The food import costs are on course to rise to near record $2 trillion this year, around $128.6 billion more than predicted in June, as countries are facing ballooning costs for staples, the UN food agency said Friday.
Many economically vulnerable countries, with weak economic forecasts and high debt-to-GDP ratio, are paying more while receiving less food, heaping pressure on the world's poorest.
The low-income countries' food import shipments are expected to shrink by 10 percent as their food import costs for the year are expected to remain little changed, pointing to growing accessibility issues.
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"These are alarming signs from a food security perspective, indicating importers are finding it difficult to finance rising international costs," the UN Food and Agriculture Organization (FAO) said in its twice-yearly Food Outlook report.
In addition to beverages and basic foods like cereals and meat, the FAO's food import costs cover a larger range of items, from fruit and vegetables to seafood, chocolate, tea, and spices.
World food prices jumped to record highs in March after the war broke out between Russia and Ukraine, the latter a key grains and oilseeds producer.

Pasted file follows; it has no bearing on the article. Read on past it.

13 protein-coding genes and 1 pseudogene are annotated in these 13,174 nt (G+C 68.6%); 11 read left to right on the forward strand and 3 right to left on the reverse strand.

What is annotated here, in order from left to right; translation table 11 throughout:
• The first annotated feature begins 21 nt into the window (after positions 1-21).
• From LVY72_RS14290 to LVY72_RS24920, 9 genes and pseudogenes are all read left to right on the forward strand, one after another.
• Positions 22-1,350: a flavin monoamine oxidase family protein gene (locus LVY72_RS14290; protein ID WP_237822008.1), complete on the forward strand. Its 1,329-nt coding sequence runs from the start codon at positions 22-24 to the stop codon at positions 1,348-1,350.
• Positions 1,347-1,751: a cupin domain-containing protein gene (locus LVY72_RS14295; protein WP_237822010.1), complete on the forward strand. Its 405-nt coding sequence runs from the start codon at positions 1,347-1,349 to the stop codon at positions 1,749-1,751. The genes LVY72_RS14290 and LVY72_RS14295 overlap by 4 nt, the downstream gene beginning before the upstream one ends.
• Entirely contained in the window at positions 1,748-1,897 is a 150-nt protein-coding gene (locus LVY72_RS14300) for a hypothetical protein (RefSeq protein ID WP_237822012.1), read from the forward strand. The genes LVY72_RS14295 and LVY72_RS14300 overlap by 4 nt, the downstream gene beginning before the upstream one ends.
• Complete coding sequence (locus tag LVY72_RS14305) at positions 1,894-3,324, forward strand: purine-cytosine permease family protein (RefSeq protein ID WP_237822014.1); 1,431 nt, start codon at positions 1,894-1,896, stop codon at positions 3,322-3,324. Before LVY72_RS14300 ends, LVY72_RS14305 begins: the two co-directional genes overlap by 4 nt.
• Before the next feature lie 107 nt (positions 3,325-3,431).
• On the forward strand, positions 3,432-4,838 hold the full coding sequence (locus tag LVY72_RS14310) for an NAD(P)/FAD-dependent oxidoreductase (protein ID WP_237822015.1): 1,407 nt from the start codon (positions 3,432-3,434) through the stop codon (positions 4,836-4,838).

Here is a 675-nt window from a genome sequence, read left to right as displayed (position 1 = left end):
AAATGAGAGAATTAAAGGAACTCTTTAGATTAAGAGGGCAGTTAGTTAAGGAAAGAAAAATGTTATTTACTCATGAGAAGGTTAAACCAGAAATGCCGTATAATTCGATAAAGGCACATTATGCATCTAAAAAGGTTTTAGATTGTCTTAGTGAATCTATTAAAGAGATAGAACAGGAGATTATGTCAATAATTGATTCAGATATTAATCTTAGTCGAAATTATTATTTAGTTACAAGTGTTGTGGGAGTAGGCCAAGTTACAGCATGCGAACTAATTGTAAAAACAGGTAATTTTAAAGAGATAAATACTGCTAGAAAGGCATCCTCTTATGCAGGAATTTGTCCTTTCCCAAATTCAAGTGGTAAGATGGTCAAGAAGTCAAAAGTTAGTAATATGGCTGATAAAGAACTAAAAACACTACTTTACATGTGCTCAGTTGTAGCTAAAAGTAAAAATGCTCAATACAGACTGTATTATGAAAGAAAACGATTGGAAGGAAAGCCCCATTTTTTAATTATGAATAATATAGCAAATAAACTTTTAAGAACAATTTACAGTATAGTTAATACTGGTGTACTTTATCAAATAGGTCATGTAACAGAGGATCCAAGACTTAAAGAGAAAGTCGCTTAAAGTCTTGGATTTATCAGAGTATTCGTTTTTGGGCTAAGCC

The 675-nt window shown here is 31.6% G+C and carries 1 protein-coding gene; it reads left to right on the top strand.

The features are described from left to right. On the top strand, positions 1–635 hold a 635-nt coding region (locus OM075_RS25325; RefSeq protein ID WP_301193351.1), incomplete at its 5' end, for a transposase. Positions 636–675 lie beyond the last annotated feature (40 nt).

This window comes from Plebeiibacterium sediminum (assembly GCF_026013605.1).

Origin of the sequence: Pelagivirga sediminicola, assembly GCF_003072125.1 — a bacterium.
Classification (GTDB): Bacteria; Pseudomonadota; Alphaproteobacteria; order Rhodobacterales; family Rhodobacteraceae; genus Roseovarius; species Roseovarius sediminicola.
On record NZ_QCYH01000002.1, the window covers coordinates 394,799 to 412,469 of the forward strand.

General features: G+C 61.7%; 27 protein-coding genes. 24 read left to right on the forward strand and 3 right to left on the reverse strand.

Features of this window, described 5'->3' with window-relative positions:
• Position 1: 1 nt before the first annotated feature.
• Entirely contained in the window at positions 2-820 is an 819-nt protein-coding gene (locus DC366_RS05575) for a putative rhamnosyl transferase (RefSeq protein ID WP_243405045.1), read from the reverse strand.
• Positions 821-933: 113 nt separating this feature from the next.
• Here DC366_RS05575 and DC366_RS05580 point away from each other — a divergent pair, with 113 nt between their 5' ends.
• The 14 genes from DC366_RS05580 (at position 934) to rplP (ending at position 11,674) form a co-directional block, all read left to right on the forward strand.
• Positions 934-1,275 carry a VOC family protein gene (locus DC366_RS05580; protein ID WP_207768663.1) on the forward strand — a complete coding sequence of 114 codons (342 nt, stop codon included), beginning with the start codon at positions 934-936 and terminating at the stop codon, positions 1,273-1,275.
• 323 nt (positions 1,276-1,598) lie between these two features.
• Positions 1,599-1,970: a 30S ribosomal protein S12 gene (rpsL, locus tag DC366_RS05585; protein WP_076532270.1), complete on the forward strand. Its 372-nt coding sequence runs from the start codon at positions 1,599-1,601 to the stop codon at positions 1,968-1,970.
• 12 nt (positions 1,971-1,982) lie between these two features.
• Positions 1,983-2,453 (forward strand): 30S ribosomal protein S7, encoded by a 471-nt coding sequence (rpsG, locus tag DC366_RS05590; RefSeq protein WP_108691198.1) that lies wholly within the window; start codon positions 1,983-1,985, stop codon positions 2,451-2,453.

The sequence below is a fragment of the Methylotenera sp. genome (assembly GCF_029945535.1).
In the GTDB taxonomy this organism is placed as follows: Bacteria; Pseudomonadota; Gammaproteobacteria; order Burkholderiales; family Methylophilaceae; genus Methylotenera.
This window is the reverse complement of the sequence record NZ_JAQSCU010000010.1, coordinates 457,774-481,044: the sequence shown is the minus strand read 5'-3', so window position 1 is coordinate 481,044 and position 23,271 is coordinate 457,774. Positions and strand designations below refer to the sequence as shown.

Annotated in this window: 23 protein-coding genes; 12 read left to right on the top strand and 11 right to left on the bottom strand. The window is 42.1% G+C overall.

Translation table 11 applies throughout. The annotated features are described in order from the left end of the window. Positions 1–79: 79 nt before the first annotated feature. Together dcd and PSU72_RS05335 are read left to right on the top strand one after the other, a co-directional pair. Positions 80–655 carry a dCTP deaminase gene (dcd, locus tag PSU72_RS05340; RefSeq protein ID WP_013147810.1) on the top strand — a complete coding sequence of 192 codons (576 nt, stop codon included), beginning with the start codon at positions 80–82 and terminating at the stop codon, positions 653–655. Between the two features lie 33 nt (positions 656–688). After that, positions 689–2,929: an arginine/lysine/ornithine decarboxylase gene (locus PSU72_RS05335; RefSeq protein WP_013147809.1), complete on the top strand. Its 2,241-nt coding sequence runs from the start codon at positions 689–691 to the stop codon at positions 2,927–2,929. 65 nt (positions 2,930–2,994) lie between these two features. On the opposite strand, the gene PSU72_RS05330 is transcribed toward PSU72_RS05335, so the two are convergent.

Although the UN-mediated Black Sea Grain Initiative, starting July this year, guaranteed safe sea passage to ships carrying food grains in the conflict-prone region, it was unable to significantly cut food prices in the global market.
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Food imports will rise by $180 billion, or 10 percent, above the previous year's record high, with high- and upper middle-income countries accounting for the majority of the increase.
As the purchasing power of countries that import goods is reduced by rising prices and a stronger dollar, the rate of that bill's increase will slow, lowering volumes.
Also, import costs for agricultural inputs such as fertilisers, fuel and seeds are expected to rise 48 percent to a record $424 billion from 2021, forcing some countries to buy and use less.
Higher bills and a stronger dollar will cut input applications, threatening both productivity and food security into next year, the FAO said. "This will inevitably lead to lower productivity, lower domestic food availability and negative repercussions for global agricultural output and food security in 2023."